The Bank for International Settlements (BIS) is an organization that is shrouded in mystery, mainly due to the fact that the majority of people don’t even know of its existence.
According to the BIS itself, the main purpose of the Bank is to “to promote the cooperation of central banks and to provide additional facilities for international financial operations” and “act as trustee or agent in regard to international financial settlements entrusted to it under agreements of the parties concern.” This means that the BIS is to have the central banks work with one another to facilitate international operations and to oversee any international financial settlements.
The Bank has a Board of Directors, which “may have up to 21 members, including six ex officio directors, comprising the central bank Governors of Belgium, France, Germany, Italy, the United Kingdom and the United States. Each ex officio member may appoint another member of the same nationality. Nine Governors of other member central banks may be elected to the Board.” BIS also has a management wing in the form of a General and Deputy General Manager, both of whom are responsible to the board and supported by Executive, Finance, and Compliance and Operational Risk Committees.
However, its purpose has changed and evolved over the decades; it has always been a club for central bankers, yet in many ways it can aid some countries more than others.
The origins of the BIS lie in the United States, specifically New York City. The individuals involved were international bankers who, despite past differences, “worked together to establish a world financial order that would incorporate the federal principle of the American central banking system.” Specifically among them were people such as “Owen D. Young, J. Pierpont Morgan, Thomas W. Lamont, S. Parker Gilbert, Gates W. McGarrah, and Jackson Reynolds, who, in conjunction with the Federal Reserve Bank of New York, sought to extend the principle of central bank cooperation to the international sphere.”
Before delving any further into the creation of the Bank, it is necessary to examine some of the more notable of these individuals to better understand why they would be involved in the creation of an international bank.
Owen D. Young was already in good with the US government as he, “with the cooperation of the American government and the support of GE, organized and became chairman of the board of the Radio Corporation of America” and “in subsequent years he engineered a series of agreements with foreign companies that divided the world into radio zones and facilitated worldwide wireless communication” Young had a strong belief that global radio service and broadcasting were important for the advancement of civilization. In 1922, Young became chairman of General Electric, and along with GE President Gerard Swope, “urged closer business-government cooperation and corporate self-regulation under government supervision.”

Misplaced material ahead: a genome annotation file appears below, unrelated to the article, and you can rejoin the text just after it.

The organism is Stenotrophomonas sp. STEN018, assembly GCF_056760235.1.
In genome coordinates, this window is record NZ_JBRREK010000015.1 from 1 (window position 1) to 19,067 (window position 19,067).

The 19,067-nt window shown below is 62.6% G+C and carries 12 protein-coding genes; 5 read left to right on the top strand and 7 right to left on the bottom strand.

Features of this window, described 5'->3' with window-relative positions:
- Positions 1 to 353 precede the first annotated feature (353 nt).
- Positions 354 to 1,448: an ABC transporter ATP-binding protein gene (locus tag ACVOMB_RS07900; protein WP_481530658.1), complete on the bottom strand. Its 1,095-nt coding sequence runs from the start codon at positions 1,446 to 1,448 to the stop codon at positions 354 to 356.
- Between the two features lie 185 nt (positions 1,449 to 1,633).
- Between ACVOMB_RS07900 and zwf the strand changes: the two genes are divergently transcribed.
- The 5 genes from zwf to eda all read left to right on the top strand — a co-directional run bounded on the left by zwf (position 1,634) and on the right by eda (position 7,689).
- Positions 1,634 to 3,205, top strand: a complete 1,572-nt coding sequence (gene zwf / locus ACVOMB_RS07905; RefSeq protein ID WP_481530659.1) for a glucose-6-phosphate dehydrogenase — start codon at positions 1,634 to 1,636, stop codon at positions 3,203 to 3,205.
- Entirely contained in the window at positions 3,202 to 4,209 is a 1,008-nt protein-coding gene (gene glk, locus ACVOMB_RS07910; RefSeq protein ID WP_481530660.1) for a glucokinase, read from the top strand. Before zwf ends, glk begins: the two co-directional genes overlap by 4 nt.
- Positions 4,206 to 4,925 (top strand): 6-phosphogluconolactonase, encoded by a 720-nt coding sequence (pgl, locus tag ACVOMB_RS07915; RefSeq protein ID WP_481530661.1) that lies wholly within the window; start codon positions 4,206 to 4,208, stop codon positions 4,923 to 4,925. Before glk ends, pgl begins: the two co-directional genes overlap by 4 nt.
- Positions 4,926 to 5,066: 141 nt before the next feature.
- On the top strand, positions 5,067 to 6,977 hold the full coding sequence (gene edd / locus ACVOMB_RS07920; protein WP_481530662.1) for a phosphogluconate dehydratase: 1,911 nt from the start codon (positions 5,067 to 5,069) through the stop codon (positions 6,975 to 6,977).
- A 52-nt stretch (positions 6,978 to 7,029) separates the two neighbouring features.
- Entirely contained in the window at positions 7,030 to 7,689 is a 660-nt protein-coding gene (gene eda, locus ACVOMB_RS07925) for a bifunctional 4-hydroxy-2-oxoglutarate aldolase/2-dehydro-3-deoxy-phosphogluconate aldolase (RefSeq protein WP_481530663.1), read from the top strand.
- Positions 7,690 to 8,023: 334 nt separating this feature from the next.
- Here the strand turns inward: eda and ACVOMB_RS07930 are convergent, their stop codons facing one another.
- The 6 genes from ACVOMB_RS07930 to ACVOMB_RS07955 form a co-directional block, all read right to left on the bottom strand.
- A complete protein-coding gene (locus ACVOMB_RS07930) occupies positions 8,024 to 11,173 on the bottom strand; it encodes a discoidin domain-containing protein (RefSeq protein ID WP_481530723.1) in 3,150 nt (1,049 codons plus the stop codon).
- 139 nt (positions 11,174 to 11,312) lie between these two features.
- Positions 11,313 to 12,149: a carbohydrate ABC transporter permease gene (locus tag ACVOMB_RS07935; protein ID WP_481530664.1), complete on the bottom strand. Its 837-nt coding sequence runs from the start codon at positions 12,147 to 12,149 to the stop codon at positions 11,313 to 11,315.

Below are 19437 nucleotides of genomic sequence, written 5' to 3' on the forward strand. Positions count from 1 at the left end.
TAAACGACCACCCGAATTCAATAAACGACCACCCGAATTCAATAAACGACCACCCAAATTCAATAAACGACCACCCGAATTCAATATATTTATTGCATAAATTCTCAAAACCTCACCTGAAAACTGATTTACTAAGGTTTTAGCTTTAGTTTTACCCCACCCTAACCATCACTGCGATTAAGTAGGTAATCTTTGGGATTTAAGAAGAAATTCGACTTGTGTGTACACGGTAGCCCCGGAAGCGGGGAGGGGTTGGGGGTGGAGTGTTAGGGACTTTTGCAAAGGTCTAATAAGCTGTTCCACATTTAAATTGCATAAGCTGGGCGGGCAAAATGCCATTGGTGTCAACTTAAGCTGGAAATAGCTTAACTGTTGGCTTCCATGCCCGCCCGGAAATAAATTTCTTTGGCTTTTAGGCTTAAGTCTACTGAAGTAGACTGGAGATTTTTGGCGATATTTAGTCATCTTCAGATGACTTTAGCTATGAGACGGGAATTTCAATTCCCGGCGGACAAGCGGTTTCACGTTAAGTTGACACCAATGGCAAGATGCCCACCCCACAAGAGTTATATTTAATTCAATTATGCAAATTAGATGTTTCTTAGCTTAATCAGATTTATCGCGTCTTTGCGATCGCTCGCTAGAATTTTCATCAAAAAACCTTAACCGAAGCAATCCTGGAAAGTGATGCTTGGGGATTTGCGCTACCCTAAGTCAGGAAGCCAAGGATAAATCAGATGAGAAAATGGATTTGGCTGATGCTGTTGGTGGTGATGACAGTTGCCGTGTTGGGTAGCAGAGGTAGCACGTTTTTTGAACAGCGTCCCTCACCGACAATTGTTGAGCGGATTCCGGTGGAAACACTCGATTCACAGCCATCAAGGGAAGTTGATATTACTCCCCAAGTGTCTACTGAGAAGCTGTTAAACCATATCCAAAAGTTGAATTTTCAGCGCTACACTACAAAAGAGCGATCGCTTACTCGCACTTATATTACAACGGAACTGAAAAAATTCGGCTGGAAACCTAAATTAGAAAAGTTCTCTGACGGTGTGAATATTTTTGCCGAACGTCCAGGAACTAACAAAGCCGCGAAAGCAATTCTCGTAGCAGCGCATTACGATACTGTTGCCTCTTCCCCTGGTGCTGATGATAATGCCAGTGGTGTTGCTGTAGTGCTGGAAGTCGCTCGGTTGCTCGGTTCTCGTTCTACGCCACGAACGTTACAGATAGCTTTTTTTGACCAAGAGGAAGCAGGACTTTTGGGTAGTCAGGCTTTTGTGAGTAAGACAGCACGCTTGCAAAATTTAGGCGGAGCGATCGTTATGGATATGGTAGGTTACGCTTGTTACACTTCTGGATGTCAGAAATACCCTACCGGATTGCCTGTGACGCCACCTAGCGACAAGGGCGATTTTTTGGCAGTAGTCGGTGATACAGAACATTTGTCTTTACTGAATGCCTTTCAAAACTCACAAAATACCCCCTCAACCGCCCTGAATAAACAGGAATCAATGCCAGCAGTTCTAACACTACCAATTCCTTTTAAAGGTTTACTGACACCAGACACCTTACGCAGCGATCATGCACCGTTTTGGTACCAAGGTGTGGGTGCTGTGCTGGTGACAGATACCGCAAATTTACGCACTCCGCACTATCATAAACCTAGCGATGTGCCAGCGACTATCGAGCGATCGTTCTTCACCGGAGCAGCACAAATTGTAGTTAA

During the 1920s, Young became involved in international diplomacy as the foreign affairs spokesman for the Democratic Party. At the behest of then-Secretary of State, Charles Evan Hughes, Young and Charles Dawes, a banker, were recommended to the Allied Reparations Commission in order to deal with the breakdown in Germany’s reparations payments following the First World War.
The Commission resulted in the Dawes Plan which allowed for “Germany’s annual reparation payments would be reduced, increasing over time as its economy improved; the full amount to be paid, however, was left undetermined. Economic policy making in Berlin would be reorganized under foreign supervision and a new currency, the Reichsmark, adopted.” Young viewed improving the world financial structure as important to “the very survival of capitalism” and furthermore he “sought rather the ‘economic integration’ of the world which would prepare the way for ‘political integration’ and lasting peace.”
John Pierpont Morgan, Jr. was already ensconced in the world of international banking, having inherited the JP Morgan Company from his father. During World War One, the House of Morgan worked hand-in-hand with the British and French governments, engaging in a number of tasks such as floating loans for the two countries, handling foreign exchange operations, and advising officials of each respective country.
Both these individuals were heavily involved in politics and banking therefore had a personal interest in the creation of a global bank. It should be noted, this fits into the US government’s own policies as they wanted to “[keep] aloof from the political entanglements in Europe while safeguarding vital American interests by means of unofficial observers or participants.” The Federal Reserve also was interested in the creation of the BIS as it would “[promote] both the ascendancy of New York City in world banking and the reconstruction of a stable and prosperous Europe able to absorb American exports.”
This idea of an international bank didn’t occur in a vacuum. The creation of the bank “was inextricably tied to the problem of German reparations in the context of Germany’s overall debt burden during the 1920s.” A slowdown in international lending to Germany began in 1928 as markets became extremely worried about the internal politics of the Weimar Republic. Due to the breakup of a center coalition government and the Social Democrats needing support from right-wing parties, the political situation began to fall apart with “government stability [being] threatened whenever budget debates exposed the basic social divide of unemployment insurance and increased industrial taxation on the one hand versus spending austerity and tax cuts on the other.” The budget problems came on the heels of the Reparations Committee having determined that Germany’s total reparations came to $33 billion, which was twice the size of the country’s total economy in 1925. As long as foreign capital kept coming into Germany, things were fine, however as was aforementioned, that situation changed in 1928.